In his sculptures and installations, Korean artist Do-Ho Suh makes subtle critiques of militarization, in contrast to the fragile values of domesticity. In Floor (1997-2001) we find ourselves walking across a thick glass floor that is supported by thousands of tiny figurines, their mottled uniforms looking like grass, their arms raised as if to worship a leader—or to escape their crushing confinement.
Source- Contemporary Art World Currents, By: Terry Smith
Benoit Jammes is a French graphic designer and photographer living and working in Paris. With his [o-o], a series of cassette relooking, he gives life back to vintage tapes by making references to pop culture: “It so happened that I found a bunch of old cassettes at home. Seeing them brought me back to the 80s, when I was a kid. In any case, I could not play them any more. Resurrecting them sounded a good idea for me. It was sound, it became visual… and I am pretty sure they are happier now than in a shoebox :-) I think people from my generation would relate to this series of work and would be happy to see these old cassette tapes managed to start a new life!”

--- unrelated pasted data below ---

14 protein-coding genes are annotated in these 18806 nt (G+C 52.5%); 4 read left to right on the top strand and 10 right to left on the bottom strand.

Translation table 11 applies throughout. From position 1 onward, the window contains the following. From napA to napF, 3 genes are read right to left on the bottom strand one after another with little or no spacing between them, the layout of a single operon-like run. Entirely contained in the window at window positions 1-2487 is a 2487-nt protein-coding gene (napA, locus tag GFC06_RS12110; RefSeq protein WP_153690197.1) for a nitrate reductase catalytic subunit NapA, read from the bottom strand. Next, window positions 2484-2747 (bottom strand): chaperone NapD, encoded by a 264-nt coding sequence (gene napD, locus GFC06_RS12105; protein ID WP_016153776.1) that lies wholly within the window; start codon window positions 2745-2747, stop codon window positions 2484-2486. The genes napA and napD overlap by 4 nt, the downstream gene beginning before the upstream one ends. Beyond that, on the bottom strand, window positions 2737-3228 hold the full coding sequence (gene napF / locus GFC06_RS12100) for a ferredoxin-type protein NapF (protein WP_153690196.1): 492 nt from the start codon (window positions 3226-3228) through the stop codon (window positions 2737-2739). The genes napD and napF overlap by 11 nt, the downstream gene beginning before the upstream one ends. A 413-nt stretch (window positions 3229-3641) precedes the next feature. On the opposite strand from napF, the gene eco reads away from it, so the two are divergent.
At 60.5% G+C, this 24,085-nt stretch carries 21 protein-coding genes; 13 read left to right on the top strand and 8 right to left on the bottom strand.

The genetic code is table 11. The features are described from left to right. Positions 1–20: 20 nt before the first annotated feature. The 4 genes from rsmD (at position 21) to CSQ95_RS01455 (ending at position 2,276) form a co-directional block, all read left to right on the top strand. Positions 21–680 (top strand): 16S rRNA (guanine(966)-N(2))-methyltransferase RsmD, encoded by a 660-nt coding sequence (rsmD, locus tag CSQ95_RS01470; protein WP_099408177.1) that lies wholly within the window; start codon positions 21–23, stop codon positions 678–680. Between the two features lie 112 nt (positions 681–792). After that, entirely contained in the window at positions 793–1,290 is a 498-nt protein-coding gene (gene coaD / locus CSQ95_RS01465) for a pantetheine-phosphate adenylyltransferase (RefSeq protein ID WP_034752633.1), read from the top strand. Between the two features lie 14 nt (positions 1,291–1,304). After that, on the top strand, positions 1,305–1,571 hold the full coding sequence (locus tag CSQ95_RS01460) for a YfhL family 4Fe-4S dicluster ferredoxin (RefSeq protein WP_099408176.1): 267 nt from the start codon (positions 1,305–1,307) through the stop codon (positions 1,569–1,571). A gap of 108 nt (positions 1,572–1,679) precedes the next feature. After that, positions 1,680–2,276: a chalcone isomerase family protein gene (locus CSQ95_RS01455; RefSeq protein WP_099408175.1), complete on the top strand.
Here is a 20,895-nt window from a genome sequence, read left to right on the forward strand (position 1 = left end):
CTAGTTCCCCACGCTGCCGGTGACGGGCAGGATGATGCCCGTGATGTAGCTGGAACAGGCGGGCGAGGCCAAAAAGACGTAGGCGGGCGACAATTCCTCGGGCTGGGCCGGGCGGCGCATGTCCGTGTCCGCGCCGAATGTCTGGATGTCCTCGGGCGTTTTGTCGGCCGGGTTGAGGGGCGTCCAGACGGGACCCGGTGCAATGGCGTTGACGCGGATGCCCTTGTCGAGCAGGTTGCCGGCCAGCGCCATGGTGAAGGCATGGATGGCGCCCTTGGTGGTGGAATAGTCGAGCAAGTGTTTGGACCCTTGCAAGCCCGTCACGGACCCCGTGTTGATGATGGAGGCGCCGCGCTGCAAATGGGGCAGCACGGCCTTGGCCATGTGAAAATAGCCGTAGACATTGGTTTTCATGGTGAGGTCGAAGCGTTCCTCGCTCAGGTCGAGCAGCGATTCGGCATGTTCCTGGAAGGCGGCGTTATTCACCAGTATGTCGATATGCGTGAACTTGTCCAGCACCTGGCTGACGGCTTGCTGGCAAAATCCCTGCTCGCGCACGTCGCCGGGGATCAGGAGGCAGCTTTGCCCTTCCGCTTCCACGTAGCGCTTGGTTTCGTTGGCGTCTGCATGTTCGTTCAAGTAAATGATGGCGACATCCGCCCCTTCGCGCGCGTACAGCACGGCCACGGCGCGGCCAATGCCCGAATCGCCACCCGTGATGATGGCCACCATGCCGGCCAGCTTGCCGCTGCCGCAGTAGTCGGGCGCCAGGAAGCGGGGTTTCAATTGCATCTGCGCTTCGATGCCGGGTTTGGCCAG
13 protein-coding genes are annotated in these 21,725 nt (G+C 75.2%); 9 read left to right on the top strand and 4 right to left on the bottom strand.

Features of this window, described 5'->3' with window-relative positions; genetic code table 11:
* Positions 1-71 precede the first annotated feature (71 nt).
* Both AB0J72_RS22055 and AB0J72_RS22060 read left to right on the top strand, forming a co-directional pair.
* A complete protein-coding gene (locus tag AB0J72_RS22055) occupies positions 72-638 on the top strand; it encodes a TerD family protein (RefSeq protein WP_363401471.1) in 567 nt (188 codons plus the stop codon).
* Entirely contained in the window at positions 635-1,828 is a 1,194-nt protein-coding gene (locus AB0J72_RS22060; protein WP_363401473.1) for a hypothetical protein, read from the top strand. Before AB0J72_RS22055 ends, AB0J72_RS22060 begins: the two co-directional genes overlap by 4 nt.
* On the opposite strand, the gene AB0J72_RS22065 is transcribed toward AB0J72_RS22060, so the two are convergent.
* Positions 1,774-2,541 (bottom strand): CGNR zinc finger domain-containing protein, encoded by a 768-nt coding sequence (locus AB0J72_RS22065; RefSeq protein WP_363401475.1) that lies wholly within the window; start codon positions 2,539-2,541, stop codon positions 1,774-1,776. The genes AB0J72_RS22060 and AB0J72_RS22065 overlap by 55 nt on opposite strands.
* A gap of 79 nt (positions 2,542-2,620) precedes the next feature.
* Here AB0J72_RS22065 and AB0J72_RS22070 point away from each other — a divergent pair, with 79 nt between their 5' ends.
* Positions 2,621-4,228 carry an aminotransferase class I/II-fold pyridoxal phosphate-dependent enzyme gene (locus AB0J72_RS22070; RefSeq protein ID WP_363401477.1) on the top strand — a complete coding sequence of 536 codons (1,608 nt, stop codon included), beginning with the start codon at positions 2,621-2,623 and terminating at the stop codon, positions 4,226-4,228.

[more Benoit Jammes]
Renowned Chinese artist and political dissident Ai Weiwei has just launched his largest solo exhibition to date, called Evidence, in Berlin’s Martin-Gropius-Bau. The show is expansive, sprawling across 3,000 square meters and 18 rooms. The centerpiece of the exhibit is an installation called Stools, which features a staggering number of 6,000 wooden stools arranged in the atrium.
Evidence will be on display from April 3 to July 7.
I was so much older then. Parts 1 & 2.
The Gigantic Peanut In The Sky
This is an artist’s representation of the largest yellow star ever found. It is more than 1,300 times larger than the Sun and it is rapidly getting even larger. According to the study leader, Olivier Chesneau:
The two stars are so close that they touch and the whole system resembles a gigantic peanut.
The double star’s boring official name is HR 5171, but I propose we call it The Great Sky Peanut. Even though it is 12,000 light-years from earth, a keen sighted person could see it on a dark night, twinkling in the constellation Centaurus.
Image credit: ESO/Digitized Sky Survey 2